Still another means of achieving desired lower diffusional rate characteristics is to incorporate, such as by cation exchange, bulky cations such as cesium or tetramethylammonium cations with the useful zeolites of this invention. Other cations which may be exchanged into the zeolite to affect lower diffusional rate characteristics and thereby increase selectivity thereof for the present process include Na+, H+, Cu++, K+, Sr++ and similar cations. A correlation of sorption selectivity exhibited by the exchanged zeolite for use herein with the ionic radius of the cation involved may be demonstrated.
Silica/alumina mole ratio also has an effect on the sorption selectivity of the zeolites for use herein, especially where large polarity differences are involved. Thus, for example, H-ZSM-5 having a SiO2 /Al2 O3 mole ratio of 1670 may have a selectivity from four to five times that of a H-ZSM-5 having a SiO2 /Al2 O3 mole ratio of 75. Likewise, it has been found that steaming a zeolite useful herein will also increase selectivity thereof. For example, an unsteamed H-ZSM-5 may provide a selectivity factor of 3.2, while that same zeolite after having been steamed for 2 hours at 538° C. will provide a selectivity of as much as 7.3.
The crystalline zeolites utilized herein are members of a novel class of zeolitic materials which exhibit unusual properties. Although these zeolites have unusually low alumina contents, i.e. high silica to alumina mole ratios, they are very active even when the silica to alumina mole ratio exceeds 30. The activity is surprising since catalytic activity is generally attributed to framework aluminum atoms and/or cations associated with these aluminum atoms. These zeolites retain their crystallinity for long periods in spite of the presence of steam at high temperature which induces irreversible collapse of the framework of other zeolites, e.g. of the X and A type. Furthermore, carbonaceous deposits, when formed, may be removed by burning at higher than usual temperatures to restore activity. These zeolites, used as catalysts, generally have low coke-forming activity and therefore are conducive to long times on stream between regenerations by burning carbonaceous deposits with oxygen-containing gas such as air.
An important characteristic of the crystal structure of this novel class of zeolites is that it provides a selective constrained access to and egress from the intracrystalline free space by virtue of having an effective pore size intermediate between the small pore Linde A and the large pore Linde X, i.e. the pore windows of the structure are of about a size such as would be provided by 10-membered rings of silicon atoms interconnected by oxygen atoms. It is to be understood, or course, that these rings are those formed by the regular disposition of the tetrahedra making up the anionic framework of the crystalline zeolite, the oxygen atoms themselves being bonded to the silicon (or aluminum, etc.) atoms at the centers of the tetrahedra.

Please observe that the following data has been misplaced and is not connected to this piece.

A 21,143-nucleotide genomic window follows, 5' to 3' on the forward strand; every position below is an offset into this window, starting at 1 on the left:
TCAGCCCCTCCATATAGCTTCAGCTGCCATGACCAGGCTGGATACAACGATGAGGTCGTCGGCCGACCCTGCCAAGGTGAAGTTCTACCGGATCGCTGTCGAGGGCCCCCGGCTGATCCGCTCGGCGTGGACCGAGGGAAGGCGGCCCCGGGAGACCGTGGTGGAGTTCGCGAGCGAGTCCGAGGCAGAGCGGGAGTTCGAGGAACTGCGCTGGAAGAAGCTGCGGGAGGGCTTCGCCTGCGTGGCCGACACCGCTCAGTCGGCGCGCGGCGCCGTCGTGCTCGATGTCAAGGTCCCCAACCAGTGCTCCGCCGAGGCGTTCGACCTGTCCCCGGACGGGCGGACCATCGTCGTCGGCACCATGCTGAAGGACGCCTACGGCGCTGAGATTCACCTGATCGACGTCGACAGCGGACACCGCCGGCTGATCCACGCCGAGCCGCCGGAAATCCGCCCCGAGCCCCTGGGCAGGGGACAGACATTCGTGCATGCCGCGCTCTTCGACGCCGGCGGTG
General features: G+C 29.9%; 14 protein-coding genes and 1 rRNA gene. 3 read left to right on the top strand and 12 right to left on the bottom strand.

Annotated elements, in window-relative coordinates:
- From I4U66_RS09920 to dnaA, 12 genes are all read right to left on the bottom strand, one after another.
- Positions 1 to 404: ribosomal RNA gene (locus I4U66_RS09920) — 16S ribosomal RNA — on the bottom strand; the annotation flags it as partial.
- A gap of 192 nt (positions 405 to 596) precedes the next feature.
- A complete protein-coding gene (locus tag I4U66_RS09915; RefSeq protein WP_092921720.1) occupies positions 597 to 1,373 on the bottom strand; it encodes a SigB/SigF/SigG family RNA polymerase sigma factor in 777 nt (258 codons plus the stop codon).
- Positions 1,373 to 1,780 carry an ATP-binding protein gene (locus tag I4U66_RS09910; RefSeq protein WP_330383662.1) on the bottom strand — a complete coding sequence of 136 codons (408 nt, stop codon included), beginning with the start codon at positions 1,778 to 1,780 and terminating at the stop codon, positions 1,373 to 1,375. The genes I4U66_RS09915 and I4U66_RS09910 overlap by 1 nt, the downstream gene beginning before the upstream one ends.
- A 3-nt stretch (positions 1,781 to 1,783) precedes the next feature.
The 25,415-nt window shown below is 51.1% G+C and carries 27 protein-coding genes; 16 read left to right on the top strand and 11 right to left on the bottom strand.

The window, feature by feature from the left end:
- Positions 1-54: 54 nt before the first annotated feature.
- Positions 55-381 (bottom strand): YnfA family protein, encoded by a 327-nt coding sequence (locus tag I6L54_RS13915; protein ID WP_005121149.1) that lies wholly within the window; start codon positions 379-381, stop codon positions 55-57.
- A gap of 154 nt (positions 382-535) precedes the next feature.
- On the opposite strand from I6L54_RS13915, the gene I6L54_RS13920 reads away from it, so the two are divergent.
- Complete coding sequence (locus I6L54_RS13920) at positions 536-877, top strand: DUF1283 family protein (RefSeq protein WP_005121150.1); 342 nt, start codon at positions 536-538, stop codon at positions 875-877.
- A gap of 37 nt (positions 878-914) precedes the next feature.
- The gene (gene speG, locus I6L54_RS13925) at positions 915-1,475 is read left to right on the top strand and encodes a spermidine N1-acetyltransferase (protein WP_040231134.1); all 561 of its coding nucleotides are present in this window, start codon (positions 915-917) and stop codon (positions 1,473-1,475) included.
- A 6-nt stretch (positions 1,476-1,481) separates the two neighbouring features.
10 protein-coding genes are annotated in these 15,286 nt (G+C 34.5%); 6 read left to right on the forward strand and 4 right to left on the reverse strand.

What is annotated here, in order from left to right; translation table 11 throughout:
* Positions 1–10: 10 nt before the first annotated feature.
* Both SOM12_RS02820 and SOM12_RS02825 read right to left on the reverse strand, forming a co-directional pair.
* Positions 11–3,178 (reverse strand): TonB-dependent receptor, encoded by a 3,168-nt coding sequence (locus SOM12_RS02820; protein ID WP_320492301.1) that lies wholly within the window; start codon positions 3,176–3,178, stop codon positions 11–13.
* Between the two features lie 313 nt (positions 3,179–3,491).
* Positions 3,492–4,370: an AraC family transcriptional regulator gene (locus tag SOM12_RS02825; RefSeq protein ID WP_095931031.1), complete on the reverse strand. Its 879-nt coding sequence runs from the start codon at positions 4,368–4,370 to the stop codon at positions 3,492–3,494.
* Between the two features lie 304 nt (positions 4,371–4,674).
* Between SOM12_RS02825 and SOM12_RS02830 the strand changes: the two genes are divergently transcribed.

The silica to alumina mole ratio referred to may be determined by conventional analysis. This ratio is meant to represent, as closely as possible, the ratio in the rigid anionic framework of the zeolite crystal and to exclude aluminum in the binder or in cationic or other form within the channels. Although zeolites with a silica to alumina mole ratio of at least 12 are useful, it is valuable in some instances to use zeolites having much higher silica to alumina mole ratios, e.g. 1600 and above. In addition, zeolites as otherwise characterized herein but which are substantially free of aluminum, i.e. having silica to alumina mole ratios up to and including infinity, are found to be useful and even preferable in some instances. Such "high silica" or "highly siliceous" zeolites are intended to be included within this description. Also to be included in this definition are the pure silica analogs of the useful zeolites of this invention, i.e. having absolutely no aluminum (silica to alumina mole ratio of infinity). Thus, zeolites useful herein have silica to alumina mole ratios of between about 12 and infinity, preferably greater than about 200, more preferably greater than about 500 and even more preferably greater than about 1000.
The novel class of zeolites, after activation, acquire an intracrystalline sorption capacity for normal hexane which is greater than that for water, i.e. they exhibit "hydrophobic" properties. This hydrophobic character can be used to advantage in some applications.
The novel class of zeolites useful herein have an effective pore size such as to freely sorb normal hexane. In addition, the structure must provide constrained access to larger molecules, i.e. those having a critical dimension of greater than 6.8 Angstrom Units. It is sometimes possible to judge from a known crystal structure whether such constrained access exists. For example, if the only pore windows in a crystal are formed by 8-membered rings of silicon and aluminum atoms, then access by molecules of larger cross-section than normal hexane is excluded and the zeolite is not of the desired type. Windows of 10-membered rings are preferred, although in some instances excessive puckering of the rings or pore blockage may render these zeolites ineffective.